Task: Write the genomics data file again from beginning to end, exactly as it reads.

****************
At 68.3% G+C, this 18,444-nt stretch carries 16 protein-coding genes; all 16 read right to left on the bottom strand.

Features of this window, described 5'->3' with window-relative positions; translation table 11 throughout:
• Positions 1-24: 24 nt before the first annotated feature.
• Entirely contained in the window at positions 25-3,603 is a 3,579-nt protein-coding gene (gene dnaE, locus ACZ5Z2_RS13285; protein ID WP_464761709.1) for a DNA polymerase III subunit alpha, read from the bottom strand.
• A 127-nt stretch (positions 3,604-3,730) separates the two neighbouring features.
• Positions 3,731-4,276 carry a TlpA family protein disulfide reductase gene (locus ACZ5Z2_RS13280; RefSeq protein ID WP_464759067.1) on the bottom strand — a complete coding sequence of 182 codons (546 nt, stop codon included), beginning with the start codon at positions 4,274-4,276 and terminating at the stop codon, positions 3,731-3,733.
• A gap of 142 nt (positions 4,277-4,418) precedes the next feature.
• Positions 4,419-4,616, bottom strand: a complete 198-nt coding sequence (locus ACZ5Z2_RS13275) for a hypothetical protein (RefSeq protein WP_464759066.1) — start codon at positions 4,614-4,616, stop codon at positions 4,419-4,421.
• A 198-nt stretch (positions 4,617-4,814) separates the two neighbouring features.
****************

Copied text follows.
At 68.3% G+C, this 18,444-nt stretch carries 16 protein-coding genes; all 16 read right to left on the bottom strand.

Features of this window, described 5'->3' with window-relative positions; translation table 11 throughout:
• Positions 1-24: 24 nt before the first annotated feature.
• Entirely contained in the window at positions 25-3,603 is a 3,579-nt protein-coding gene (gene dnaE, locus ACZ5Z2_RS13285; protein ID WP_464761709.1) for a DNA polymerase III subunit alpha, read from the bottom strand.
• A 127-nt stretch (positions 3,604-3,730) separates the two neighbouring features.
• Positions 3,731-4,276 carry a TlpA family protein disulfide reductase gene (locus ACZ5Z2_RS13280; RefSeq protein ID WP_464759067.1) on the bottom strand — a complete coding sequence of 182 codons (546 nt, stop codon included), beginning with the start codon at positions 4,274-4,276 and terminating at the stop codon, positions 3,731-3,733.
• A gap of 142 nt (positions 4,277-4,418) precedes the next feature.
• Positions 4,419-4,616, bottom strand: a complete 198-nt coding sequence (locus ACZ5Z2_RS13275) for a hypothetical protein (RefSeq protein WP_464759066.1) — start codon at positions 4,614-4,616, stop codon at positions 4,419-4,421.
• A 198-nt stretch (positions 4,617-4,814) separates the two neighbouring features.